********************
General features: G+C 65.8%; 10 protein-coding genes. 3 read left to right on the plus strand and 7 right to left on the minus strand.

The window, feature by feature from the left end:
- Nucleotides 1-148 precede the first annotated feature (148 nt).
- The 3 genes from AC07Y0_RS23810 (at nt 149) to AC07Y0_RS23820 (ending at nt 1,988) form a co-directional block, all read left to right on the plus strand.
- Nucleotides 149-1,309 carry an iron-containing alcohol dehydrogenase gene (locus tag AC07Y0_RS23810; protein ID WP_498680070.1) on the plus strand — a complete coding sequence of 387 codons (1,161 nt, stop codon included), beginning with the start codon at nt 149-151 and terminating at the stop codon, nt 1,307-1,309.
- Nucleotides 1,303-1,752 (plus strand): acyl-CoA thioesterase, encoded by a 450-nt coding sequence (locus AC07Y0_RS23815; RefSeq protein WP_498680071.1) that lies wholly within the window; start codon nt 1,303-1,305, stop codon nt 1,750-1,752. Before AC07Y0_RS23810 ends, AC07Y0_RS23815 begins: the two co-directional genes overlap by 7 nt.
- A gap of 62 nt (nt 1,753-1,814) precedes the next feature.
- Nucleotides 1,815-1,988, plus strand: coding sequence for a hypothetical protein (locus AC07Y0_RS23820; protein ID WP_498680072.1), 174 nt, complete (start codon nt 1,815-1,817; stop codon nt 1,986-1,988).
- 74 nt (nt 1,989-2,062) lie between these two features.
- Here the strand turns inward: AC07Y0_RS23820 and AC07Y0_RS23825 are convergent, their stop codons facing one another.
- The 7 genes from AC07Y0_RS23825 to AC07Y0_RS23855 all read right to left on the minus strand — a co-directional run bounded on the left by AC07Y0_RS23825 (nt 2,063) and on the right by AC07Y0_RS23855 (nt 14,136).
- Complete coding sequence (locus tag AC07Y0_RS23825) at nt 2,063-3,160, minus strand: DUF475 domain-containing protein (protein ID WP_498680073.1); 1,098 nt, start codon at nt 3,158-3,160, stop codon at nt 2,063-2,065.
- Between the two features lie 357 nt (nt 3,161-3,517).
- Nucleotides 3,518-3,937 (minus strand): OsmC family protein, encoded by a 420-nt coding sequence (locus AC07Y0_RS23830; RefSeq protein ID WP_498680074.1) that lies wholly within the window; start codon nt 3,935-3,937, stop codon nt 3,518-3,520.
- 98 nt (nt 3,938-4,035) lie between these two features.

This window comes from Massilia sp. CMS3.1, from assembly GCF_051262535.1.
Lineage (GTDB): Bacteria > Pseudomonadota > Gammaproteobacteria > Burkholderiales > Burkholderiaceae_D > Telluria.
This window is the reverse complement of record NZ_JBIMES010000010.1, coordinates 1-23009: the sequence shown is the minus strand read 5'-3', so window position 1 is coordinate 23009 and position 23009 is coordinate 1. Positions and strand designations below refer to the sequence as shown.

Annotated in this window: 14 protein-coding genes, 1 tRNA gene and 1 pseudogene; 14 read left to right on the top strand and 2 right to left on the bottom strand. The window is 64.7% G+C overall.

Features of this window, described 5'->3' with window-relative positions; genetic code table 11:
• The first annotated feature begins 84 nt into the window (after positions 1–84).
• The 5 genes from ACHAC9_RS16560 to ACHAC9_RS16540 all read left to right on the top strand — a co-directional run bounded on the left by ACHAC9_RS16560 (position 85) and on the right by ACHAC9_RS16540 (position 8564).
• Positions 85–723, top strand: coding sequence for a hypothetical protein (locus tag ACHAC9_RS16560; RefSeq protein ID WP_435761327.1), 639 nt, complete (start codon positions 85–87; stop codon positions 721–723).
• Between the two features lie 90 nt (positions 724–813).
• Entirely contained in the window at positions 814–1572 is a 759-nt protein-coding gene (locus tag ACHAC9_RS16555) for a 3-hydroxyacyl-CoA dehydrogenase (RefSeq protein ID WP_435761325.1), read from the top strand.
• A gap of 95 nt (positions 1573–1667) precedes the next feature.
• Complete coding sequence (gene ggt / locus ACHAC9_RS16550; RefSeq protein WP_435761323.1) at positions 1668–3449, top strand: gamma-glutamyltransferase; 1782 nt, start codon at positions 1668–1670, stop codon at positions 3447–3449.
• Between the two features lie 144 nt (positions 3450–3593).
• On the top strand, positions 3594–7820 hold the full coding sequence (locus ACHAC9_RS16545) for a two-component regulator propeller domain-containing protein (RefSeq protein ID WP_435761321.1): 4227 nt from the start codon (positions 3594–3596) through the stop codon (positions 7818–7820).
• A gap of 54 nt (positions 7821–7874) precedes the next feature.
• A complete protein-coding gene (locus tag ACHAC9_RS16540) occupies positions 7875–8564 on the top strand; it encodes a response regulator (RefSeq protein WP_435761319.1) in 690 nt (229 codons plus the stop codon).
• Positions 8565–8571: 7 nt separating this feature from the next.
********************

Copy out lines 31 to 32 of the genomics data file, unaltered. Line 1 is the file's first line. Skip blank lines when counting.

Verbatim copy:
• A complete protein-coding gene (locus tag ACHAC9_RS16540) occupies positions 7875–8564 on the top strand; it encodes a response regulator (RefSeq protein WP_435761319.1) in 690 nt (229 codons plus the stop codon).
• Positions 8565–8571: 7 nt separating this feature from the next.